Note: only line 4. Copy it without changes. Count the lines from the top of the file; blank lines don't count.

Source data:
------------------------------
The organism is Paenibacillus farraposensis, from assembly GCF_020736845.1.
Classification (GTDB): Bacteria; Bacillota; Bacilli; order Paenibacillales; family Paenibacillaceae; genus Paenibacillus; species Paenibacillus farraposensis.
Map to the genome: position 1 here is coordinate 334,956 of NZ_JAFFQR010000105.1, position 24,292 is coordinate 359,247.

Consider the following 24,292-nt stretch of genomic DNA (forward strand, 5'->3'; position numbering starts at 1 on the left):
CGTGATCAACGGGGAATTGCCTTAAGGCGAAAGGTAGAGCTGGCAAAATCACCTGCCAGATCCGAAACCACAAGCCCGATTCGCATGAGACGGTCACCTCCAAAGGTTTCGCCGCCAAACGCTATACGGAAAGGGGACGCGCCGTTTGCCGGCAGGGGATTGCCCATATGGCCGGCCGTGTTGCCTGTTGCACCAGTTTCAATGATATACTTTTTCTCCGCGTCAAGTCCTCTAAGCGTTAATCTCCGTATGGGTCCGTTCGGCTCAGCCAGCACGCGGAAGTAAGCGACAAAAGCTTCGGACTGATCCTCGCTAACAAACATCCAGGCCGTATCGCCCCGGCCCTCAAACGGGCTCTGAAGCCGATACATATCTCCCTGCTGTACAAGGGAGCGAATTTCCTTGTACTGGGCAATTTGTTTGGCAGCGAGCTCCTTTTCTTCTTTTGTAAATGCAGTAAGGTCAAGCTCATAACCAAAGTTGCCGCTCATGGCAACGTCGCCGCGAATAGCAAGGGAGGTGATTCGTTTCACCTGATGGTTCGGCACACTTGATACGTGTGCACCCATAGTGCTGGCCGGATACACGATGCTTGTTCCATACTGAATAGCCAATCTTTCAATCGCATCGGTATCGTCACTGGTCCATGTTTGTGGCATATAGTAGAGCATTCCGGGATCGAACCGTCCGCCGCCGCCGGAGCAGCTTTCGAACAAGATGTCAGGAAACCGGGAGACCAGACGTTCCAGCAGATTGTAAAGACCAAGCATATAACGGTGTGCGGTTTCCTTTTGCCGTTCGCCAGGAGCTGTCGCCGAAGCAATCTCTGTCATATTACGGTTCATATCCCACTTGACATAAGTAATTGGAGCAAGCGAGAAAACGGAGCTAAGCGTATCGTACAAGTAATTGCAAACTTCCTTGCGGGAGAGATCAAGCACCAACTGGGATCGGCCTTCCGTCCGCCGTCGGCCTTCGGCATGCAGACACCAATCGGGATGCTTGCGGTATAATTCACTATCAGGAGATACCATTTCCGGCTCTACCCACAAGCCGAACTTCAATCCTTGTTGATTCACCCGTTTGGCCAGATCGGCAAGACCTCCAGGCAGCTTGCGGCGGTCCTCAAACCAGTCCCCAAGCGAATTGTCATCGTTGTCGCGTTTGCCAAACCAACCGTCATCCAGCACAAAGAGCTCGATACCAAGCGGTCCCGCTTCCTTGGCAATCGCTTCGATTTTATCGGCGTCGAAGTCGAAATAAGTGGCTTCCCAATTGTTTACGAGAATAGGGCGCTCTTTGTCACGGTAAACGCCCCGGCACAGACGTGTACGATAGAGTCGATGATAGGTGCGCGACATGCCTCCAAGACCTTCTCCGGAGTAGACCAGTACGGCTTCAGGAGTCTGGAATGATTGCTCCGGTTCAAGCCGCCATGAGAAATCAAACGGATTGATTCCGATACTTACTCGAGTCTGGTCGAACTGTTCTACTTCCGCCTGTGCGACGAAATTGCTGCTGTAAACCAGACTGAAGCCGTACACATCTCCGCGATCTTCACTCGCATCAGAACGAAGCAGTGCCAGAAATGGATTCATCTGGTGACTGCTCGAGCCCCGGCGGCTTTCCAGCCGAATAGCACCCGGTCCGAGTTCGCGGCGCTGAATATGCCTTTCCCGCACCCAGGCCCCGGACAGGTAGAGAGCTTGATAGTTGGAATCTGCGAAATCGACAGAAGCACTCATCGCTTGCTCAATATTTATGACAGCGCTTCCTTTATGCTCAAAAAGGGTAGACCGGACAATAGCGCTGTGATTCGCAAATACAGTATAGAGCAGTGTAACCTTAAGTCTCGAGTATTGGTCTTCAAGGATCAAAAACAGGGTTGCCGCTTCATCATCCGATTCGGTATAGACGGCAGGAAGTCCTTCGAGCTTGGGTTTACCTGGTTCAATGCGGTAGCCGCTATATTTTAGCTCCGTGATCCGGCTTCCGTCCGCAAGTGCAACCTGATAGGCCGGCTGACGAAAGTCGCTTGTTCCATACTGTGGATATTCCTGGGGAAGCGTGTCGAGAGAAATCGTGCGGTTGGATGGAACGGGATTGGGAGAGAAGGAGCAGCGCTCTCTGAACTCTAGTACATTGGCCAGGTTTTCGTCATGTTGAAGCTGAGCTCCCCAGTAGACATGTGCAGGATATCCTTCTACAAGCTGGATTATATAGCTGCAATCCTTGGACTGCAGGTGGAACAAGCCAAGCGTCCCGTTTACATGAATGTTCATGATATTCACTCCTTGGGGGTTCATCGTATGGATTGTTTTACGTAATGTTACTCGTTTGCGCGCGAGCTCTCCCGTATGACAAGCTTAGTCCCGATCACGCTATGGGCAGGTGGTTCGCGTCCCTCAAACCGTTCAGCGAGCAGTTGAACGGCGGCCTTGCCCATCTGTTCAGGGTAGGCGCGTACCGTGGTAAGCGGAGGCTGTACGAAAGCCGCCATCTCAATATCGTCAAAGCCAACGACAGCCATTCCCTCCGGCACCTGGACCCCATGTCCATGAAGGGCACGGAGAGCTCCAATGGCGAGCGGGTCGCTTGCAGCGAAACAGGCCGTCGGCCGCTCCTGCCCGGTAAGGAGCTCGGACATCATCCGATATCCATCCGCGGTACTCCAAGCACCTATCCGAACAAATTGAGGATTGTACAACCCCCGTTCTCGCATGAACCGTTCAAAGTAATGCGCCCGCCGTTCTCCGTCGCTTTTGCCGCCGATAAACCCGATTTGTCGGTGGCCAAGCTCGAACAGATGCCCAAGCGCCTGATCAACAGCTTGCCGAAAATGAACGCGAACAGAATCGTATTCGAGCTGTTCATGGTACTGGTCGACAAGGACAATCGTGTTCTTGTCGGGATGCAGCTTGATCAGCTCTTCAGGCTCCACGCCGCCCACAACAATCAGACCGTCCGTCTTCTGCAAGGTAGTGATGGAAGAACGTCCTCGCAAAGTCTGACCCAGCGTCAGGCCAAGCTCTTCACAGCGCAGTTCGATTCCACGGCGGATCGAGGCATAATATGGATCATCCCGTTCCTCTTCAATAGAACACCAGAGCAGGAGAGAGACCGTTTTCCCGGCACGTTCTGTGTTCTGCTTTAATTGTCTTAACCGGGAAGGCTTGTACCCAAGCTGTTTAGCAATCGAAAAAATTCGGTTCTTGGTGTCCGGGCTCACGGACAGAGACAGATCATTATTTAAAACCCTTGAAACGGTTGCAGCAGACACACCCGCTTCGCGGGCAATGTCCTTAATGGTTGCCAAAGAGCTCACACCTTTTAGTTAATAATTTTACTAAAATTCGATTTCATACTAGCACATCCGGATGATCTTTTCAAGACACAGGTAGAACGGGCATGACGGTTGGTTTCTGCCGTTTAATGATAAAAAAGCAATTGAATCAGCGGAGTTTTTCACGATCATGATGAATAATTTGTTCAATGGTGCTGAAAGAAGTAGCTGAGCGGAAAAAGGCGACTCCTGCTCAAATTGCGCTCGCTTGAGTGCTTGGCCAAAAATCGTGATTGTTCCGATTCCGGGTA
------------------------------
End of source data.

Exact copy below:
Consider the following 24,292-nt stretch of genomic DNA (forward strand, 5'->3'; position numbering starts at 1 on the left):